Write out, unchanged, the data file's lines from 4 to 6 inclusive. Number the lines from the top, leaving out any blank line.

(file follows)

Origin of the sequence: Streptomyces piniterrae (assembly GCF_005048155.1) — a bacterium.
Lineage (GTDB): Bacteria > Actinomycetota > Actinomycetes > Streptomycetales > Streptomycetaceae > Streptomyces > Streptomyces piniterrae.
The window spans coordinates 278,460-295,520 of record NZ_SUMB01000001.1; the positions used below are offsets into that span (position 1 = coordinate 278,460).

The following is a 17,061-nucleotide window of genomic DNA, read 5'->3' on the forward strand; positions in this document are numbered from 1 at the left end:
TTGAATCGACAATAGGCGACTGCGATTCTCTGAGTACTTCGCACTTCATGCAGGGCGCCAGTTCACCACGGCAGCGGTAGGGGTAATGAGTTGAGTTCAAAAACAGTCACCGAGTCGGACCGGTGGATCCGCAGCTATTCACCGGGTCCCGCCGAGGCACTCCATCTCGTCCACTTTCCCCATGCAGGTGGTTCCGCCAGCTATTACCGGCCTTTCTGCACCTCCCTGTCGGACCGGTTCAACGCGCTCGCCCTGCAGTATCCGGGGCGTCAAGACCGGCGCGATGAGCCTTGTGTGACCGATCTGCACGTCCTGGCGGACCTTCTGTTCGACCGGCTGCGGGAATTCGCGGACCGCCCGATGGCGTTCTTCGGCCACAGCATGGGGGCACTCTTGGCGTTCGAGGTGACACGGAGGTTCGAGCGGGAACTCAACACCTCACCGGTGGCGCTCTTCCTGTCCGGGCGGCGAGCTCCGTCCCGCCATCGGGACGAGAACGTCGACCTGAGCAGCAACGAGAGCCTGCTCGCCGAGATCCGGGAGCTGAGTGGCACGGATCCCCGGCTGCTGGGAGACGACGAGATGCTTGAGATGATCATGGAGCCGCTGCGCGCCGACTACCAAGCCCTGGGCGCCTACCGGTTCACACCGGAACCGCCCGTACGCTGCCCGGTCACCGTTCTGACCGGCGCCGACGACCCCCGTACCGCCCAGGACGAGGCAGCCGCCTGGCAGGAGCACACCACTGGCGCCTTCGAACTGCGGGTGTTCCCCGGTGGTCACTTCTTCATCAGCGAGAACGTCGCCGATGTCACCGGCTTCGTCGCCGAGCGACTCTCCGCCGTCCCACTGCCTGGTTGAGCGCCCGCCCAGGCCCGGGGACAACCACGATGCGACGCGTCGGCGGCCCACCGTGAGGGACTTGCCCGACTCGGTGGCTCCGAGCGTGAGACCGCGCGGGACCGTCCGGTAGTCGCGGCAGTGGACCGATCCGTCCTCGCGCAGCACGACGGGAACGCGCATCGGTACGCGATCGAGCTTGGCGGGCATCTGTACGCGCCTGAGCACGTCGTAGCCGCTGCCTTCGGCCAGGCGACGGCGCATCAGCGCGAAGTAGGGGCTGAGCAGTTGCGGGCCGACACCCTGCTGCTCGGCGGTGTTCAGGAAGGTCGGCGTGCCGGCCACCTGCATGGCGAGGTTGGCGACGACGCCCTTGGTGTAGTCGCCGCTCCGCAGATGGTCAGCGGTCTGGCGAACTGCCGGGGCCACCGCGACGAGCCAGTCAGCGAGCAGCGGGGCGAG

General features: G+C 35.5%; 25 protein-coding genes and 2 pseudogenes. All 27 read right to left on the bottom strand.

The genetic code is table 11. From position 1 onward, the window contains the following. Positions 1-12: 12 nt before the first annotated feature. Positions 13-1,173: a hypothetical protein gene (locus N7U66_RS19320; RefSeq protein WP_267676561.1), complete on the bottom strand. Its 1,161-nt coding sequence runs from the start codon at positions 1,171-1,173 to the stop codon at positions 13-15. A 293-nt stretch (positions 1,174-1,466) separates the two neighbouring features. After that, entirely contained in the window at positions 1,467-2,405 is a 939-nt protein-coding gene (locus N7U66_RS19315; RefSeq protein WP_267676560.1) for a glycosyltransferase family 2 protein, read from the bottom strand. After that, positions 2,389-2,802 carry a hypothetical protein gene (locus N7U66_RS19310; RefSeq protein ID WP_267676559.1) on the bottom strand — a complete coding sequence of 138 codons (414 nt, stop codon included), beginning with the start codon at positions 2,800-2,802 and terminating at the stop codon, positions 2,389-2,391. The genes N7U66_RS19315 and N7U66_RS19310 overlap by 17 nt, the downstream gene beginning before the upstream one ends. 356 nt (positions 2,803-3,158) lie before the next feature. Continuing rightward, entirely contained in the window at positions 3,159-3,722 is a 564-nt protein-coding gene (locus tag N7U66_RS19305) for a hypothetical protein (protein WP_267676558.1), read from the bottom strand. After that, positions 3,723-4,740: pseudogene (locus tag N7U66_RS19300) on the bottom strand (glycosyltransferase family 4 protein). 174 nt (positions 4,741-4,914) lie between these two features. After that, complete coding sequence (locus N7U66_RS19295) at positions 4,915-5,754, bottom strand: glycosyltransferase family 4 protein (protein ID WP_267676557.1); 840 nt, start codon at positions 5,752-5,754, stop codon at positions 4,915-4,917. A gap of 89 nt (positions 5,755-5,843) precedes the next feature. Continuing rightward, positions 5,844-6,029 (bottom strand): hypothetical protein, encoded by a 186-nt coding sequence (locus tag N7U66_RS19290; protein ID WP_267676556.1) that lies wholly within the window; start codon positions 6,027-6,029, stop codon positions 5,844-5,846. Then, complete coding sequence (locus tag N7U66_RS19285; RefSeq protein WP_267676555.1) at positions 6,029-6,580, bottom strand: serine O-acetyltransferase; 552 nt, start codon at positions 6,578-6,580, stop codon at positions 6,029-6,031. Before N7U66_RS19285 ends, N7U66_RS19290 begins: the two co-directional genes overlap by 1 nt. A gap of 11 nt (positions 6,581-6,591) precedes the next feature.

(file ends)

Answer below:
The following is a 17,061-nucleotide window of genomic DNA, read 5'->3' on the forward strand; positions in this document are numbered from 1 at the left end:
TTGAATCGACAATAGGCGACTGCGATTCTCTGAGTACTTCGCACTTCATGCAGGGCGCCAGTTCACCACGGCAGCGGTAGGGGTAATGAGTTGAGTTCAAAAACAGTCACCGAGTCGGACCGGTGGATCCGCAGCTATTCACCGGGTCCCGCCGAGGCACTCCATCTCGTCCACTTTCCCCATGCAGGTGGTTCCGCCAGCTATTACCGGCCTTTCTGCACCTCCCTGTCGGACCGGTTCAACGCGCTCGCCCTGCAGTATCCGGGGCGTCAAGACCGGCGCGATGAGCCTTGTGTGACCGATCTGCACGTCCTGGCGGACCTTCTGTTCGACCGGCTGCGGGAATTCGCGGACCGCCCGATGGCGTTCTTCGGCCACAGCATGGGGGCACTCTTGGCGTTCGAGGTGACACGGAGGTTCGAGCGGGAACTCAACACCTCACCGGTGGCGCTCTTCCTGTCCGGGCGGCGAGCTCCGTCCCGCCATCGGGACGAGAACGTCGACCTGAGCAGCAACGAGAGCCTGCTCGCCGAGATCCGGGAGCTGAGTGGCACGGATCCCCGGCTGCTGGGAGACGACGAGATGCTTGAGATGATCATGGAGCCGCTGCGCGCCGACTACCAAGCCCTGGGCGCCTACCGGTTCACACCGGAACCGCCCGTACGCTGCCCGGTCACCGTTCTGACCGGCGCCGACGACCCCCGTACCGCCCAGGACGAGGCAGCCGCCTGGCAGGAGCACACCACTGGCGCCTTCGAACTGCGGGTGTTCCCCGGTGGTCACTTCTTCATCAGCGAGAACGTCGCCGATGTCACCGGCTTCGTCGCCGAGCGACTCTCCGCCGTCCCACTGCCTGGTTGAGCGCCCGCCCAGGCCCGGGGACAACCACGATGCGACGCGTCGGCGGCCCACCGTGAGGGACTTGCCCGACTCGGTGGCTCCGAGCGTGAGACCGCGCGGGACCGTCCGGTAGTCGCGGCAGTGGACCGATCCGTCCTCGCGCAGCACGACGGGAACGCGCATCGGTACGCGATCGAGCTTGGCGGGCATCTGTACGCGCCTGAGCACGTCGTAGCCGCTGCCTTCGGCCAGGCGACGGCGCATCAGCGCGAAGTAGGGGCTGAGCAGTTGCGGGCCGACACCCTGCTGCTCGGCGGTGTTCAGGAAGGTCGGCGTGCCGGCCACCTGCATGGCGAGGTTGGCGACGACGCCCTTGGTGTAGTCGCCGCTCCGCAGATGGTCAGCGGTCTGGCGAACTGCCGGGGCCACCGCGACGAGCCAGTCAGCGAGCAGCGGGGCGAG

General features: G+C 35.5%; 25 protein-coding genes and 2 pseudogenes. All 27 read right to left on the bottom strand.